Vincent van Gogh (Dutch, 1853–1890). Cypresses, 1889.
THE PORTED fingers of glass hang downwards. The light slides down the glass, and drops a pool of green. All day long the ten fingers of the lustre drop green upon the marble. The feathers of parakeets—their harsh cries—sharp blades of palm trees—green, too; green needles glittering in the sun. But the hard glass drips on to the marble; the pools hover above the dessert sand; the camels lurch through them; the pools settle on the marble; rushes edge them; weeds clog them; here and there a white blossom; the frog flops over; at night the stars are set there unbroken. Evening comes, and the shadow sweeps the green over the mantelpiece; the ruffled surface of ocean. No ships come; the aimless waves sway beneath the empty sky. It’s night; the needles drip blots of blue. The green’s out.
The snub-nosed monster rises to the surface and spouts through his blunt nostrils two columns of water, which, fiery-white in the centre, spray off into a fringe of blue beads. Strokes of blue line the black tarpaulin of his hide. Slushing the water through mouth and nostrils he sings, heavy with water, and the blue closes over him dowsing the polished pebbles of his eyes. Thrown upon the beach he lies, blunt, obtuse, shedding dry blue scales. Their metallic blue stains the rusty iron on the beach. Blue are the ribs of the wrecked rowing boat. A wave rolls beneath the blue bells. But the cathedral’s different, cold, incense laden, faint blue with the veils of madonnas.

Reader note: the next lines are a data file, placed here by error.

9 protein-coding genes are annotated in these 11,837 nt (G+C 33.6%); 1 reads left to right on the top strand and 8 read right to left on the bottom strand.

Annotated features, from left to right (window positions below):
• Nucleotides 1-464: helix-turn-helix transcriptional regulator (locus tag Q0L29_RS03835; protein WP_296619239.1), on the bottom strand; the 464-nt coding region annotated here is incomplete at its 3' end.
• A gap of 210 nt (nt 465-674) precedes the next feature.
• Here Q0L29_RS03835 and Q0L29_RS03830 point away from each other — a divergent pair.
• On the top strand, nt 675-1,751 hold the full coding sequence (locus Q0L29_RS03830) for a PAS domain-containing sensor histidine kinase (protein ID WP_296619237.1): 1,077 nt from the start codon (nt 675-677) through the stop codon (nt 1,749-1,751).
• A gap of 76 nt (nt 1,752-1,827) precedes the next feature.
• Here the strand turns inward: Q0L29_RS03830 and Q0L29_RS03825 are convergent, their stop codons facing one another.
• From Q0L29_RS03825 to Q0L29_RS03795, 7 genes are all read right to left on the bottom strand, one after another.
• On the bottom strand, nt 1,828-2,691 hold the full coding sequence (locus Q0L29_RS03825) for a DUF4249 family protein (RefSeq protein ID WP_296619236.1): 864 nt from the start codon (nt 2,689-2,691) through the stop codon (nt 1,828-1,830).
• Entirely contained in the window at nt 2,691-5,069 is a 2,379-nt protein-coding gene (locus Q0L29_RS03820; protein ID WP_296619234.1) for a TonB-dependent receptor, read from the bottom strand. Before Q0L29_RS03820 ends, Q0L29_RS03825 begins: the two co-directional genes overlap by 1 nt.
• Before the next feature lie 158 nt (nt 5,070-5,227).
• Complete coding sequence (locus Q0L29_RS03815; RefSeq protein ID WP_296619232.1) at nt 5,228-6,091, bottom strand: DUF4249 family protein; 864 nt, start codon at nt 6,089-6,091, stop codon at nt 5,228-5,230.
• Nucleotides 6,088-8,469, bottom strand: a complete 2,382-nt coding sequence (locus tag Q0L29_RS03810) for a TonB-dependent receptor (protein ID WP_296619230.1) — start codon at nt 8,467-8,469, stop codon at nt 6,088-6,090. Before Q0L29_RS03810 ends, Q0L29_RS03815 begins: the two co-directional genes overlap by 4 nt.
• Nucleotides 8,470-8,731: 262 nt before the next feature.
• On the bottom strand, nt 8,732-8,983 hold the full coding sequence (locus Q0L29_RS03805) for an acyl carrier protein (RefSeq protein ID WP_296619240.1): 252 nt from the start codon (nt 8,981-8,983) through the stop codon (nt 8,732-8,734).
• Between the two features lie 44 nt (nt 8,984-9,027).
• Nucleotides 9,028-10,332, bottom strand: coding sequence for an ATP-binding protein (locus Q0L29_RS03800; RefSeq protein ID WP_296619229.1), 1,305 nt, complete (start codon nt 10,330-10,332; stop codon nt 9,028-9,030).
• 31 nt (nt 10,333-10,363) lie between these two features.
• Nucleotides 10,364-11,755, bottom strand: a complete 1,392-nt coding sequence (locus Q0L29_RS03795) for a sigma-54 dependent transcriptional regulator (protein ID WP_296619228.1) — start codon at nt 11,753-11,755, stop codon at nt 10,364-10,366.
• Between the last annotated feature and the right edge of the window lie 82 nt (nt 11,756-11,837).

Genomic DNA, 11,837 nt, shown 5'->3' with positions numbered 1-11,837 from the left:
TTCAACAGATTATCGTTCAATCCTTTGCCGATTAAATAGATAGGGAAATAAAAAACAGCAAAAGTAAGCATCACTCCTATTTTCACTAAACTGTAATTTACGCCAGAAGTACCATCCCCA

(From Monday or Tuesday, 1921.)